cheers
    Peter

  4. On November 28th, 2011 at 10:10 AM Mark said:

    I agree with Raj…Negotiation is an ART…not all people can do it…Example is no other than me

  5. On November 28th, 2011 at 12:05 PM Tanveer Naseer said:

    Thanks Peter.

    There's no question that it can be hard to relate to differing positions, especially when in the midst of a negotiation where we naturally are more focused on protecting our turf and seeking to gain what we're after.

    However, by making the concious effort to understand the other party allows you to find possible alternatives of what you can offer in order to achieve what you're after. Not always easy, but certainly it gives rise to more successful and lasting agreements.

  6. On November 28th, 2011 at 12:31 PM Tanveer Naseer said:

    Hi Mark,

    I would clarify that not all of us can be great at negotiating. However all of us have the capacity to become better at negoitiating once we recognize that to success is not about being the last man standing; rather, it's about working together to find a common solution that helps to address the needs of both parties.

    From that vantage point, there's no reason to assume all of us can become better at the art of negotiation. All we need to do is to put that idea into action with regular practice.

  7. On November 29th, 2011 at 11:19 PM ve may bay gia re said:

    Thank you, it certainly helps us identify and manage negotiations or during the meeting,

  8. On November 30th, 2011 at 9:21 AM Tanveer Naseer said:

    My pleasure; glad you found this article helpful as well.

  9. On December 3rd, 2011 at 10:10 PM An Roks said:

    Great post to ponder over and practice during business negotiations.

  10. On December 4th, 2011 at 2:35 AM Zack said:

    Negotiation is always a crucial step whenever you wanted to start something big together with an affiliate. Thanks for helping us out.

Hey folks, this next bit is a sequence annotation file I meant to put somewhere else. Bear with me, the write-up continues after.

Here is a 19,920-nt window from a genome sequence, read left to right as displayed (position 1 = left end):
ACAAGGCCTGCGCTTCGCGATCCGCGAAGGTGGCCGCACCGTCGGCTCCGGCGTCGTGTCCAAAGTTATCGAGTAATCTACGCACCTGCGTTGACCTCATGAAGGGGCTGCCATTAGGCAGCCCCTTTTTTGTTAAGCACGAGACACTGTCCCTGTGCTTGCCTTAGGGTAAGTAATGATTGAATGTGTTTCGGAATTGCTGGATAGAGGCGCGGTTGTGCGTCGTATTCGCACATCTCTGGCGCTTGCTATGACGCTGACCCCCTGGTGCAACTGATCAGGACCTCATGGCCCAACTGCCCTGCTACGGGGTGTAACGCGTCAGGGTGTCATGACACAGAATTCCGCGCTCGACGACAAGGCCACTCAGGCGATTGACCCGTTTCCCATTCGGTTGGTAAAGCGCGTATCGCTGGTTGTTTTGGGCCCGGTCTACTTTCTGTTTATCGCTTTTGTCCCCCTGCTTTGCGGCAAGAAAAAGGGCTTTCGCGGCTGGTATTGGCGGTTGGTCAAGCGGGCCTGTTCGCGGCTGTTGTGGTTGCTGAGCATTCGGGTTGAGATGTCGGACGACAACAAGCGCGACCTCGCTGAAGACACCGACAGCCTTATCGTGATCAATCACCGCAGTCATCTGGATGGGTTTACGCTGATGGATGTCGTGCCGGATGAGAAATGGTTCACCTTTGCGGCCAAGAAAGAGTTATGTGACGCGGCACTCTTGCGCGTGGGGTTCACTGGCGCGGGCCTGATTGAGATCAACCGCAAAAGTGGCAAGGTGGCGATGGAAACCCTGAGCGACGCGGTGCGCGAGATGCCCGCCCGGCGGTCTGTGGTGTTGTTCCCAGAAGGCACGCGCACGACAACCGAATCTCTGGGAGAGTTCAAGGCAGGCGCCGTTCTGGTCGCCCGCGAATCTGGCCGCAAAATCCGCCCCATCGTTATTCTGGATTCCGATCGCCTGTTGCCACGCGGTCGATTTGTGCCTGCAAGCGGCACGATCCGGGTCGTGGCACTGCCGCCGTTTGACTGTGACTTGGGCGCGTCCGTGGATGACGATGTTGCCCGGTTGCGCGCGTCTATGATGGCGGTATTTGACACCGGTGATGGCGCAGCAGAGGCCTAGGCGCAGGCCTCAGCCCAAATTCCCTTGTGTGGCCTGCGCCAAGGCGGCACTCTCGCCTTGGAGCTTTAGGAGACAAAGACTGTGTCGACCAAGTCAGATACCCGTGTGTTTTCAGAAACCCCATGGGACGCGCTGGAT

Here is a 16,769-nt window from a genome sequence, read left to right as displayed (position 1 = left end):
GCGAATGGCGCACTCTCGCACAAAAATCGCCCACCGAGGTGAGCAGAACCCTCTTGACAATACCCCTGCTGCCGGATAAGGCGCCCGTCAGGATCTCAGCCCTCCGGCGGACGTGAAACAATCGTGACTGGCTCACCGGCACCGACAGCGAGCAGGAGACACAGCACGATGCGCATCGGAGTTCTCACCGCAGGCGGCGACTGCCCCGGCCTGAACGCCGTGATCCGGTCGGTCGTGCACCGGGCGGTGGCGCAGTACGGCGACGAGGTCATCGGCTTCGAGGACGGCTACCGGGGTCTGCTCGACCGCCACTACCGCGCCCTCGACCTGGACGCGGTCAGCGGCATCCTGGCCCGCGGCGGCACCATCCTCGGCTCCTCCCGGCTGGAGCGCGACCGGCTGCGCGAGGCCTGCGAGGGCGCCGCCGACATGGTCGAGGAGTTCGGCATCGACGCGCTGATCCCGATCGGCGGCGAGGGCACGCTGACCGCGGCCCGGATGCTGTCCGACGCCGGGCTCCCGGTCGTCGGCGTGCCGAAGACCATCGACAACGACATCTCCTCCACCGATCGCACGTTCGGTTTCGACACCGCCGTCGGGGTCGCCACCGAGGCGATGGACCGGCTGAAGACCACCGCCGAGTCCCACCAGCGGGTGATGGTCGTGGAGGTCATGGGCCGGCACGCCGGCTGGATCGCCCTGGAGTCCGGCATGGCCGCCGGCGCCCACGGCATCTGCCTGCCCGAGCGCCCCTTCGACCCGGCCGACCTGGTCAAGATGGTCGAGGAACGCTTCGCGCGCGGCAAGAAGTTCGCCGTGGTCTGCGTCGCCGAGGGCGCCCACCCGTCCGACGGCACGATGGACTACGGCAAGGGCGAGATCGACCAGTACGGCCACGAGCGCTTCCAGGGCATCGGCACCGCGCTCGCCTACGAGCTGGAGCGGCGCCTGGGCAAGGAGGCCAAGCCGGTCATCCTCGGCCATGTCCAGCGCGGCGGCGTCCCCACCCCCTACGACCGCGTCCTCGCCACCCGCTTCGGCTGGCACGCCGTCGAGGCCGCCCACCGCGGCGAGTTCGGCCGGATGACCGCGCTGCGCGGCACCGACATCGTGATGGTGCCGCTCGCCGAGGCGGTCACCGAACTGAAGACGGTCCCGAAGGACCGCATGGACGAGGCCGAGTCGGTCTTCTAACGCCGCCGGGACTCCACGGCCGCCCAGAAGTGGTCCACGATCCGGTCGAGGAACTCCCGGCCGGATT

11. On December 7th, 2011 at 1:39 AM Joy Cebu said:

    I definitely agree. Successful negotiations brings out a win-win solution to a common problem by both parties.

  12. On December 7th, 2011 at 9:16 AM Tanveer Naseer said:

    You're welcome, Zack.

  13. On December 9th, 2011 at 10:18 PM Dean Law said:

    Nice post Tanveer, I think it's possible that we can negotiate better when we're able to see both sides of the argument. It's true that no matter how thin you slice it, there is two sides to every thing. Negotiation is no different, but practice is still needed. Both sides usually have to give a little though, right?

  14. On December 10th, 2011 at 12:44 PM Tanveer Naseer said:

    Absolutely, Dean. We have to remember that the reason we're entering into the negotiation is because both parties have something to offer that would benefit the other. Naturally that means we have to see what we can do to provide them with that resource without too great a cost to ourselves and sometimes that means having to pare down our request to something that is more palatable or doable for the other side.

    Unfortunately, negotiation today is often seen as a win-lose prospect, where one party has to sacrifice something for the benefit of the other or risk some negative consequence. And as we can see from these negotiations, such a ploy rarely succeeds or ends up giving either side a desirable outcome.